Photo Finishes

Photo Finishes

What is it about battlefield weathered guns that is so appealing?

By Dennis Adler

Weathered finishes on new guns are intended to duplicate naturally aged finishes on actual handguns and longarms. The faded bluing and loss of finish and discoloration on the 1858 Starr double action revolver at top is about a 50 to 60 percent gun for finish. The weathered finishes on CO2 models like the John Wayne Signature Series Umarex Colt Peacemaker and Air Venturi Model 1911 are less severe but show fine edge wear and fading to give them a more historic appearance. A lot of airgun enthusiasts and collectors find this very appealing.

When you look through high end firearms auction catalogs, like the Rock Island Auction Co. Premier Auction catalogs, the first thing you want to see is the photo or photos of the gun for sale, then the item description, and at the very end, what is written after the word Condition:

What you want to see is “Excellent” or “Very Fine” or at the worst “Fine” which usually indicates a worn but attractive patina with 60 percent of the original finish remaining. The rarity of the gun is part of what makes “Fine” actually fine because the gun is either hard to come by in any condition, and this usually applies to guns that are over a century old, or to those used in battle where the finish has been worn or faded over time. When it comes to WWII firearms, gun collectors look to find Very Good and Excellent guns, Fine, once again, is only appealing if the gun is rare or has historical provenance, and that is what makes Battlefield Finish CO2 pistols particularly interesting, they have the look of a gun that has a story to tell! read more


Old Tech – The Luger Parabellum Part 2

Old Tech – The Luger Parabellum Part 2 Part 1

An airgun with a history older than almost any other

By Dennis Adler

Among blowback action CO2 models the Umarex Legends Luger P.08 Parabellum ranks as one of the most authentic in design and operation. The guns also duplicate actual Luger parts stampings and manufacturer’s marks, though not for any one particular Luger manufacturer. The weathered finish gives the gun a well worn but more authentic appearance. In the Blue Book of Gun Values Photo Percentage Grading Scale, a pistol in this condition would be rated at between 60 to 70 percent.

It is easy to forget just how old the Luger design is because most everyone, except Luger collectors and firearms historians, think of it as a WWII handgun. You can thank the movies for that, for the most part, but George Luger’s innovative semiautomatic pistol design was patented before the turn of the last century and already in the hands of Americans as early as the 1900s.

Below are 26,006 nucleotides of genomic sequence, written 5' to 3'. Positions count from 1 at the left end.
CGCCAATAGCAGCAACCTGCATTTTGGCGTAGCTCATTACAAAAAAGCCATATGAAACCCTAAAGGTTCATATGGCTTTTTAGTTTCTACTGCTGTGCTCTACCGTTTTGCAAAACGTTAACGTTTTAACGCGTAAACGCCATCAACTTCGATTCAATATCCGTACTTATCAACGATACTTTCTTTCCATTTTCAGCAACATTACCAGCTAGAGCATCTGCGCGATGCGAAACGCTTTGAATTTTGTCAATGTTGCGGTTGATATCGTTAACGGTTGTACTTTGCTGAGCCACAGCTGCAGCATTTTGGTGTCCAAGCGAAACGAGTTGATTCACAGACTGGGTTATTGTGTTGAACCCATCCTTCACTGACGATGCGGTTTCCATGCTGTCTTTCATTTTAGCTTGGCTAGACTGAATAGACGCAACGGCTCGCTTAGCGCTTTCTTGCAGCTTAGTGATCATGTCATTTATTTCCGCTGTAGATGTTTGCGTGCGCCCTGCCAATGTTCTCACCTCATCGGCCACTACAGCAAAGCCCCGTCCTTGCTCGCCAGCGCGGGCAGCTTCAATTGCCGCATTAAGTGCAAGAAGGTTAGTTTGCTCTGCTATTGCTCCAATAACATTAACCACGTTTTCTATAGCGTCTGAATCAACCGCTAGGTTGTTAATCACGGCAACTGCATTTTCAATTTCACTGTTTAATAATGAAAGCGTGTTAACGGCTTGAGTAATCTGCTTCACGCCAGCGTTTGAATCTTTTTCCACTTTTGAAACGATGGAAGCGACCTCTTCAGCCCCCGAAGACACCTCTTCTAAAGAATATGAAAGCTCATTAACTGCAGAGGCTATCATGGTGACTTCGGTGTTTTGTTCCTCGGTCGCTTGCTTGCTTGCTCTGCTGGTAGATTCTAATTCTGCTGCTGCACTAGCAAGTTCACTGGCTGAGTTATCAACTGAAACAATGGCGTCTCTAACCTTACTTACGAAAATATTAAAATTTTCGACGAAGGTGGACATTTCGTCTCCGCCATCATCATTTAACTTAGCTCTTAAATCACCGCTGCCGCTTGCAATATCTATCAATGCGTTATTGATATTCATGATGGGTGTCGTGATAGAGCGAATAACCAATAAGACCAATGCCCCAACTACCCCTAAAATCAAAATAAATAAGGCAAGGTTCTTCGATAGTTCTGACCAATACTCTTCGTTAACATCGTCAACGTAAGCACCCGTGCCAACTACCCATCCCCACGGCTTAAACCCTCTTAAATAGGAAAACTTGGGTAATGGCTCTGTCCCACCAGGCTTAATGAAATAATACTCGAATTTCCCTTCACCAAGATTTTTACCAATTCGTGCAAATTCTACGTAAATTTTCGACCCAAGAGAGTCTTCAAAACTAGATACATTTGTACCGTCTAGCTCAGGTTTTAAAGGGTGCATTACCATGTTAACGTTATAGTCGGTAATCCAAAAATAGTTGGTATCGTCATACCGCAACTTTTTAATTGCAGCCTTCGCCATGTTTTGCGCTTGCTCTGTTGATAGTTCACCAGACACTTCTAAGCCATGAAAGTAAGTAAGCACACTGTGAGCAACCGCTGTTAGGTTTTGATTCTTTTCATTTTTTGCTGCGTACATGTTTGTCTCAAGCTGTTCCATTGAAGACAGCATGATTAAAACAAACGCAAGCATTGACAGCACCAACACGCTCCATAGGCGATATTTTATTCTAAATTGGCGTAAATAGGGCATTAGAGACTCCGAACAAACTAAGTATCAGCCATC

We sometimes forget how old some gun designs are. The Luger is a late 19th century design that lasted well into the 20th century as a viable military, law enforcement and civilian handgun. This c.1908 photograph of an Arizona Sheriff shows that the German pistol was already finding a home in the holsters of U.S. lawmen. The holster is a modified Mexican double drop loop design on a narrow belt.

Around 1908, an Arizona lawman was photographed carrying a Luger as his sidearm in a modified western holster. Imagine someone with a Colt Peacemaker coming up against a Sheriff packing a Luger! There were actually a lot of lawmen carrying semi-auto pistols both of European and American design in the very early 1900s including Colt’s Model 1903 Hammerless, the FN Model 1900, Broomhandle Mausers, and Lugers among others. It is not as strange as one might think, so looking at the P.08 in that context makes it a very old gun and an excellent choice for an air pistol. read more


Old Tech – The Luger Parabellum Part 1

Old Tech – The Luger Parabellum Part 1

An airgun with a history older than almost any other

By Dennis Adler

The highly authentic Umarex Legends P.08 Luger models with fully functioning toggle link operated blowback action, are as physically close to an actual P.08 as possible with the exception of finish. The WWII model takes it down a notch to looking like a well worn WWII era pistol. The grips on both models, the standard P.08 (top) and WWII are both correct for the gun. The P.08 with black plastic grips was known as the “Black Widow” model. 

We take a lot for granted these days with so many excellent CO2 air pistols on the market, and new models arriving every year to expand the scope of firearms history available to airgun enthusiasts, some of who might otherwise never pick up a handgun because they have no desire to own an actual cartridge-firing pistol. Others live in countries where it is not a choice, or ownership demands extensive paperwork, time and limitations to the types of guns and where and how they must be stored. We have a very centric view of gun ownership in the U.S. because we have the Constitutional right, for others who do not share that great privilege airguns are of far more significance, the only practical means to indulge, hands on, in the history and design of firearms, if for no other reason than the appreciation of the gunmaker’s craft. In the U.S., airguns are a window into a world of firearms from past and present that can be enjoyed as a hobby or recreational shooting sport; in other nations it is more than a window, it is a door that opens into a world of firearms history that can otherwise only be seen (as in a museum) or read about. Air pistols become a tangible object one can experience first hand (or second hand if you use a two-handed hold). That is one reason (actually the reason) there are so many more airguns and model variations abroad than reach our shores, though we are getting an increasing share. But it is firearms history that I am most interested in sharing with you in this Airgun Experience because among the many excellent and authentic looking and handling air pistols available today is one of European (German) origin that is old enough to have become so collectible, that original examples in fine to excellent condition are almost out of reach for many; gun laws, government regulations and constitutions notwithstanding. It is the Luger, an arguably antiquated concept that in its time was nothing short of revolutionary. read more